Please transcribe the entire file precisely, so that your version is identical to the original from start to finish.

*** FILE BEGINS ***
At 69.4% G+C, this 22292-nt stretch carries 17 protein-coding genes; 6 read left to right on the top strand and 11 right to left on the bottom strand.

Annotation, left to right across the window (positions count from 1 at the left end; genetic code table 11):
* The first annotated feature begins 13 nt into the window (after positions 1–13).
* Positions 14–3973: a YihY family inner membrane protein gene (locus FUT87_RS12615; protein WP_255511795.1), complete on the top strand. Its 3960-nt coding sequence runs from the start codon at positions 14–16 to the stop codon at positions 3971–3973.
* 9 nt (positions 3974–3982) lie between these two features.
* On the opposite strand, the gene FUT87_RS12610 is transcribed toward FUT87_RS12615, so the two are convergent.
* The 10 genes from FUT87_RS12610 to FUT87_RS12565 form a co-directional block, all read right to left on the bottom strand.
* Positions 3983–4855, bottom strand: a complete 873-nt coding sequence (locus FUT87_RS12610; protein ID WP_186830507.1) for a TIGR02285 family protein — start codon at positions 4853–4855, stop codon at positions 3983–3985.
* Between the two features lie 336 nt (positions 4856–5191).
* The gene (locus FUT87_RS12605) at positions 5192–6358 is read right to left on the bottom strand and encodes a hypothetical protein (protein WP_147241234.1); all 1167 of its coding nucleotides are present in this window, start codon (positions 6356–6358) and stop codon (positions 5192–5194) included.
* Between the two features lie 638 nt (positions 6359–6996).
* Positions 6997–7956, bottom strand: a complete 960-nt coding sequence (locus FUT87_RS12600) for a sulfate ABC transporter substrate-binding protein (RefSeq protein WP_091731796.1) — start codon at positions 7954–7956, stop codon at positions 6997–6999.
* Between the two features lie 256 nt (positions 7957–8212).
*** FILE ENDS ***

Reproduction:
At 69.4% G+C, this 22292-nt stretch carries 17 protein-coding genes; 6 read left to right on the top strand and 11 right to left on the bottom strand.

Annotation, left to right across the window (positions count from 1 at the left end; genetic code table 11):
* The first annotated feature begins 13 nt into the window (after positions 1–13).
* Positions 14–3973: a YihY family inner membrane protein gene (locus FUT87_RS12615; protein WP_255511795.1), complete on the top strand. Its 3960-nt coding sequence runs from the start codon at positions 14–16 to the stop codon at positions 3971–3973.
* 9 nt (positions 3974–3982) lie between these two features.
* On the opposite strand, the gene FUT87_RS12610 is transcribed toward FUT87_RS12615, so the two are convergent.
* The 10 genes from FUT87_RS12610 to FUT87_RS12565 form a co-directional block, all read right to left on the bottom strand.
* Positions 3983–4855, bottom strand: a complete 873-nt coding sequence (locus FUT87_RS12610; protein ID WP_186830507.1) for a TIGR02285 family protein — start codon at positions 4853–4855, stop codon at positions 3983–3985.
* Between the two features lie 336 nt (positions 4856–5191).
* The gene (locus FUT87_RS12605) at positions 5192–6358 is read right to left on the bottom strand and encodes a hypothetical protein (protein WP_147241234.1); all 1167 of its coding nucleotides are present in this window, start codon (positions 6356–6358) and stop codon (positions 5192–5194) included.
* Between the two features lie 638 nt (positions 6359–6996).
* Positions 6997–7956, bottom strand: a complete 960-nt coding sequence (locus FUT87_RS12600) for a sulfate ABC transporter substrate-binding protein (RefSeq protein WP_091731796.1) — start codon at positions 7954–7956, stop codon at positions 6997–6999.
* Between the two features lie 256 nt (positions 7957–8212).